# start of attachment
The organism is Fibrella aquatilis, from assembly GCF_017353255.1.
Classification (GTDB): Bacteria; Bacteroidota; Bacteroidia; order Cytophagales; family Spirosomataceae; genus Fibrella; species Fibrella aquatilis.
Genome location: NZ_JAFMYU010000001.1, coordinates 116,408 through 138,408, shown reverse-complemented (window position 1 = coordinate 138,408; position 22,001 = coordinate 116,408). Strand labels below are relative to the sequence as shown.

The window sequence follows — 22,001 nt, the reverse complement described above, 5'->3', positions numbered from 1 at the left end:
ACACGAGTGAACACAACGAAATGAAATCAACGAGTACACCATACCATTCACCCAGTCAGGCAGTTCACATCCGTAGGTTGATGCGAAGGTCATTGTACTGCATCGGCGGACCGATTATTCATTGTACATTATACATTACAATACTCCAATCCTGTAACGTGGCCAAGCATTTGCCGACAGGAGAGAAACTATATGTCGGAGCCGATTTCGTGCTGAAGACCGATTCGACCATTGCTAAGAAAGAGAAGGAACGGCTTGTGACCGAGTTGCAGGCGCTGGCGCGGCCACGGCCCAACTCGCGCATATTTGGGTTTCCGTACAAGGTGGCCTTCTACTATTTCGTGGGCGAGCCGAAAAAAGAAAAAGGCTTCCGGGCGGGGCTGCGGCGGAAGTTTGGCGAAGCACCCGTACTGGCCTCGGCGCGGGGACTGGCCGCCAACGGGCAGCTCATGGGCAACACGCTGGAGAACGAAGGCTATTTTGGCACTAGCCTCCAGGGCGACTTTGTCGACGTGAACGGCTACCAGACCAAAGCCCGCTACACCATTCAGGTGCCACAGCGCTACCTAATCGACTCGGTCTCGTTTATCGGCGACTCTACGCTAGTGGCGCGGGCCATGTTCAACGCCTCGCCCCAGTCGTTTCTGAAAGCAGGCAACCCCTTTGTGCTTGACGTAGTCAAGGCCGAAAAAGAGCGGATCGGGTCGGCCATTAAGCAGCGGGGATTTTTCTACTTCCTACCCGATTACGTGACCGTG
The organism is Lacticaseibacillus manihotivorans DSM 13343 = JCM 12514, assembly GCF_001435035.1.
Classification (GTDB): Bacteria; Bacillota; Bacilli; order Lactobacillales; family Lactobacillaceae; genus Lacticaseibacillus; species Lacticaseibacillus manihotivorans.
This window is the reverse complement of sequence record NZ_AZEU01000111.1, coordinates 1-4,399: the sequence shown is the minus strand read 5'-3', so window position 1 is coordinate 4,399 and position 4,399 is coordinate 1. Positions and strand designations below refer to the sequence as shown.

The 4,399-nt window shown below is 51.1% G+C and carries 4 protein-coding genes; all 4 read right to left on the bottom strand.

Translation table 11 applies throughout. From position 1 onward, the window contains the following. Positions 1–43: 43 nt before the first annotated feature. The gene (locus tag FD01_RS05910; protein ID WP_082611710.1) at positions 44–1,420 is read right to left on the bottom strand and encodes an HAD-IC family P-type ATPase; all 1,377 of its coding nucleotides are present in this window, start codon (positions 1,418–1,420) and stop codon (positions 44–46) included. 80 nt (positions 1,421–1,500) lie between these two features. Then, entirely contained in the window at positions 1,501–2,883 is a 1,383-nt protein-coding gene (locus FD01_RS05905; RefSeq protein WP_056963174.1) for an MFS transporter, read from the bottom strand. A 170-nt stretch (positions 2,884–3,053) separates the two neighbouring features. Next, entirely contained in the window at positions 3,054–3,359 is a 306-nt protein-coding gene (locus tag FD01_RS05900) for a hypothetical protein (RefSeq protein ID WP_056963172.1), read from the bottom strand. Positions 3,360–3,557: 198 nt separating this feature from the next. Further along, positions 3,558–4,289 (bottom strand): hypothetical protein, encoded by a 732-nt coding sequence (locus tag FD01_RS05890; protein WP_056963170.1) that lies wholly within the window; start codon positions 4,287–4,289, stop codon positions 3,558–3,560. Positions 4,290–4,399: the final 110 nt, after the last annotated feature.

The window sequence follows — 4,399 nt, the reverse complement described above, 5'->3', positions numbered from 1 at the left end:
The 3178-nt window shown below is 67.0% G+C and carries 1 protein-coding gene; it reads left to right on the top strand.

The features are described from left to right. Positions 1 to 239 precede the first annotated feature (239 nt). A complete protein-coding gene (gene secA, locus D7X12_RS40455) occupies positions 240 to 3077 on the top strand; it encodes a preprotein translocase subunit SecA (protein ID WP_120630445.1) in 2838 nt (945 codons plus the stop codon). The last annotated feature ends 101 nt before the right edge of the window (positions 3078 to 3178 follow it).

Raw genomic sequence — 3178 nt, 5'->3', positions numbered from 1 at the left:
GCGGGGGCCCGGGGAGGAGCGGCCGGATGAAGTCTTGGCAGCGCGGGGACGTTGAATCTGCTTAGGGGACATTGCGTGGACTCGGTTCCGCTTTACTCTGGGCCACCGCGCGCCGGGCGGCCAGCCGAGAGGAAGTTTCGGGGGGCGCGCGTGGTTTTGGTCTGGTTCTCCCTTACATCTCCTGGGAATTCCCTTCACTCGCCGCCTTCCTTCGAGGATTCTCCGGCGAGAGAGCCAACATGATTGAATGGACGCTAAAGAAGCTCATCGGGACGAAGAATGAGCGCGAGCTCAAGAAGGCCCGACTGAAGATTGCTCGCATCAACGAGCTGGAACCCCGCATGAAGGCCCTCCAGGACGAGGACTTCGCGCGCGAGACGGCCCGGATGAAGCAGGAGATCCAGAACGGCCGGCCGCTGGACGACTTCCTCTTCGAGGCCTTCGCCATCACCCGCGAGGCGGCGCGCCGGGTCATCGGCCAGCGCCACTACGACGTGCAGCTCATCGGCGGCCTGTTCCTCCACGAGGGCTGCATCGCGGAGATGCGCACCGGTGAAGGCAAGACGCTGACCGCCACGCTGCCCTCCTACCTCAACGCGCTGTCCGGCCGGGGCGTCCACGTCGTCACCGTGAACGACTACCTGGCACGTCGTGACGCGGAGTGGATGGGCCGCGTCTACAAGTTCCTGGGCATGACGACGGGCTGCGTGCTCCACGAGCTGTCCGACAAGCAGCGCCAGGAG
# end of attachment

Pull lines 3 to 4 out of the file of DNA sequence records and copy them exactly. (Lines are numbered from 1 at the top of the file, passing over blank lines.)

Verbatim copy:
Genome location: NZ_JAFMYU010000001.1, coordinates 116,408 through 138,408, shown reverse-complemented (window position 1 = coordinate 138,408; position 22,001 = coordinate 116,408). Strand labels below are relative to the sequence as shown.

The window sequence follows — 22,001 nt, the reverse complement described above, 5'->3', positions numbered from 1 at the left end: